What Hurricane Katrina Taught Me About Fair Cross-Section ClaimsExpressO (2007)
AbstractAmong the aftereffects of Hurricane Katrina was depressed representation of African Americans on federal jury venires. The Federal Public Defender for the Eastern District of Louisiana challenged the venires under the Sixth Amendment right to a jury drawn from a fair cross-section of the community. These challenges lost but what stood out in the litigation process was the paucity of authority in our favor. This article attributes the lack of success that has plagued fair cross-section claims to the tendency of lower courts to conflate them with equal protection claims. While equal protection claims require proof of discriminatory intent, fair cross-section claims do not. Nevertheless, the group-specific nature of the harm leads courts to view fair cross-section claims through an equal protection lens, and consequently, to require fault, if not invidious intent. This article contends that the disparate impact model for Title VII employment discrimination claims developed in Griggs v. Duke Power Co. would correct this error by shifting the focus from blameworthiness to results and by foreclosing “blame the juror” excuses for disproportionate representation.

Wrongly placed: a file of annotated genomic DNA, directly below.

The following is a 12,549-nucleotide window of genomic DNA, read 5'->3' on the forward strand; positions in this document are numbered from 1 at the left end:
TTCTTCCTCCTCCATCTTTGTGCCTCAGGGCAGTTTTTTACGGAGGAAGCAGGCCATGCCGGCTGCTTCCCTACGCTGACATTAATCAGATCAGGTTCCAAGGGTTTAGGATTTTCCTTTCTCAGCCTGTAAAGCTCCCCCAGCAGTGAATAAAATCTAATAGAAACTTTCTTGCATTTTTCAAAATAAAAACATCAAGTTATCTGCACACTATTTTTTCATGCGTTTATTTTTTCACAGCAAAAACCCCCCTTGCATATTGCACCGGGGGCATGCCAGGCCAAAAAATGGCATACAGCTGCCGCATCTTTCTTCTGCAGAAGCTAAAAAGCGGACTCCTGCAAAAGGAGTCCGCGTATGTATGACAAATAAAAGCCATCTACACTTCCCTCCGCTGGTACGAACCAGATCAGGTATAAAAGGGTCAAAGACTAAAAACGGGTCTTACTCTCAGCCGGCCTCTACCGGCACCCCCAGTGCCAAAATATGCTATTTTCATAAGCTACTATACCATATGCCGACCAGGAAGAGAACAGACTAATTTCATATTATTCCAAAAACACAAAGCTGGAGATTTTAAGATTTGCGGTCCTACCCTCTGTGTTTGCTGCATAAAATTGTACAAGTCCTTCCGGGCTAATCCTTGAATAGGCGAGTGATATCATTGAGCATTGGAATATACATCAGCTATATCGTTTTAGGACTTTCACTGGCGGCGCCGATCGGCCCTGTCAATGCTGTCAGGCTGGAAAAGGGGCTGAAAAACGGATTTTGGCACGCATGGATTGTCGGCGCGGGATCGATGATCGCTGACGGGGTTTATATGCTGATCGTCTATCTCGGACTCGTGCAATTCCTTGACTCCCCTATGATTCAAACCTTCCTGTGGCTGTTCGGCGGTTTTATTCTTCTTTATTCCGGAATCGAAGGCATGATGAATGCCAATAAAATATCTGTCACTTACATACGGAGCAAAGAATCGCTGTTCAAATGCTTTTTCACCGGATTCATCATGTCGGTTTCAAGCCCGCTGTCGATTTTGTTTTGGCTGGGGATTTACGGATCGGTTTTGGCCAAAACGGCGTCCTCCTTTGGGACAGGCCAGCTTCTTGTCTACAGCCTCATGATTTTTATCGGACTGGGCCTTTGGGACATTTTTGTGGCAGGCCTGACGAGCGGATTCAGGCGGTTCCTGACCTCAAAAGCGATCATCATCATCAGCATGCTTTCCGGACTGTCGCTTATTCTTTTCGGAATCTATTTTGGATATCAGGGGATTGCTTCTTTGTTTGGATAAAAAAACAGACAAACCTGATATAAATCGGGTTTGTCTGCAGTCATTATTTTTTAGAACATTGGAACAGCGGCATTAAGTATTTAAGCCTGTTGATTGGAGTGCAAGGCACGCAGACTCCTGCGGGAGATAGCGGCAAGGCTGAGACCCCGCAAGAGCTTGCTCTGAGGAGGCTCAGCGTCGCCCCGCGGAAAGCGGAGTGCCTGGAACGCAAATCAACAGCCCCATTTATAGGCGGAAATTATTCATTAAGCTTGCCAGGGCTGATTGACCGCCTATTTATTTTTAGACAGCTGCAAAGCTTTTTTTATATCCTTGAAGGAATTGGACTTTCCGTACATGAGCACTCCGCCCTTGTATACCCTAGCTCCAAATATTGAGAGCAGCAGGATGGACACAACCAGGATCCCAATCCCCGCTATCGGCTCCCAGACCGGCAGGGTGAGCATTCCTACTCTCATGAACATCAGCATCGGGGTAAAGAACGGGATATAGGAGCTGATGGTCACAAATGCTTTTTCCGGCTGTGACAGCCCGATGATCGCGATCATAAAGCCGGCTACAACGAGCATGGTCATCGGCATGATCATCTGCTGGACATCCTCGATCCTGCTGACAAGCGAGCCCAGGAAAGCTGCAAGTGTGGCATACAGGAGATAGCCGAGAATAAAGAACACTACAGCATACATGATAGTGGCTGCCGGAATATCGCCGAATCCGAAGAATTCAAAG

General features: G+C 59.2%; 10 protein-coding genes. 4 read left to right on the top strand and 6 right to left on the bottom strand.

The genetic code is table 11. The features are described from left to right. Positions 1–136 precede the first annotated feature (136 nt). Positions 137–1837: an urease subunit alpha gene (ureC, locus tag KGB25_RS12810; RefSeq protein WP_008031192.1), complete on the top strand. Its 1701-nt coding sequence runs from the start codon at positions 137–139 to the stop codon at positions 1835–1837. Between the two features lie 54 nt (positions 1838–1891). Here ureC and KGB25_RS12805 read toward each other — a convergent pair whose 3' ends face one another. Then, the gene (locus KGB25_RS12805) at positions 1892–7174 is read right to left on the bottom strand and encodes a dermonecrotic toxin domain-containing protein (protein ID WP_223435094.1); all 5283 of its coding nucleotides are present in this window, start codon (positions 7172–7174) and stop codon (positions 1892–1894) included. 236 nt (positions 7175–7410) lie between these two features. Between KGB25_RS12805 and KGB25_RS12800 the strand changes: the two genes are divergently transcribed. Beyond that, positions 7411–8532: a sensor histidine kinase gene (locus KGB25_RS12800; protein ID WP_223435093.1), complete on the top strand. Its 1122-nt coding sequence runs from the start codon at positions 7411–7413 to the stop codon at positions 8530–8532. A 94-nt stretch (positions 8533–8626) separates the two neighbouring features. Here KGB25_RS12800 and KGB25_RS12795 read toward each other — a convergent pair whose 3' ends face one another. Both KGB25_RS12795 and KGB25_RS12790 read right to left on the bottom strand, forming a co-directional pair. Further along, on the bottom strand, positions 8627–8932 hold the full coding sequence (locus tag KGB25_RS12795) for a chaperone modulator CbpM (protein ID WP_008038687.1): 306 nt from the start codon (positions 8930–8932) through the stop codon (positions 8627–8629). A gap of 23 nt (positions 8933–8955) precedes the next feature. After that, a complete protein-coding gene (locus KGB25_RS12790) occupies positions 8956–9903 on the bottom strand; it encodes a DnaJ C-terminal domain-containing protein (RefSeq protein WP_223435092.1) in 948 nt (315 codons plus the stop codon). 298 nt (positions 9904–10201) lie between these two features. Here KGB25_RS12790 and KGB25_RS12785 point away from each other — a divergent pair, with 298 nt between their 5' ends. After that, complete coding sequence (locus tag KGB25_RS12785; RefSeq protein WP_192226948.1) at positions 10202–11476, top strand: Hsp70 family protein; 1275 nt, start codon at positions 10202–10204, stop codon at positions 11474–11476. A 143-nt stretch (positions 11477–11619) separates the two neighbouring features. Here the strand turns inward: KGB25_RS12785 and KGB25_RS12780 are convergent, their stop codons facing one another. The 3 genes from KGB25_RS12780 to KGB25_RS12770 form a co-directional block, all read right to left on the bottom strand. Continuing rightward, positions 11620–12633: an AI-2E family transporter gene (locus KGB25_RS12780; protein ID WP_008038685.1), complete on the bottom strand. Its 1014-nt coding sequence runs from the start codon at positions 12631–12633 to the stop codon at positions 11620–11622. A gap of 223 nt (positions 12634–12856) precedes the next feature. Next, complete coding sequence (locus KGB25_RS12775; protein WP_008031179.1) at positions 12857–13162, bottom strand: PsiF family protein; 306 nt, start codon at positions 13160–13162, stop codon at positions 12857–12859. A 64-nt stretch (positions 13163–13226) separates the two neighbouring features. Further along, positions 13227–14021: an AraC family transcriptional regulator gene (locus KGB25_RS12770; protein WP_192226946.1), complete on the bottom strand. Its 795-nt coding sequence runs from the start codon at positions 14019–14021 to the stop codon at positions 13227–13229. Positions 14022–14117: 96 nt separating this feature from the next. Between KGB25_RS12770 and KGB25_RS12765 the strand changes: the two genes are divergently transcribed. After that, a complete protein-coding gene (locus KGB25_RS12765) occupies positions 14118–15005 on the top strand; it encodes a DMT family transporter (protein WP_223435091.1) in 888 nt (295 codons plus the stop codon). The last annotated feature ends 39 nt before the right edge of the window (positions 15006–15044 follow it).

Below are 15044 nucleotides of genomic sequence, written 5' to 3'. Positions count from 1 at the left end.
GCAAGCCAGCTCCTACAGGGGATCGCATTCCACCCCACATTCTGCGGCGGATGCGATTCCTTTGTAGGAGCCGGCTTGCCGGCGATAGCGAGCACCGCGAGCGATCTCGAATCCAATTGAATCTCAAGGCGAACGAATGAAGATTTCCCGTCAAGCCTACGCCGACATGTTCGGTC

- fair cross-section
Publication DateFebruary, 2007
Citation InformationRobin E. Schulberg. "What Hurricane Katrina Taught Me About Fair Cross-Section Claims" ExpressO (2007)
Available at: http://works.bepress.com/robin_schulberg/1/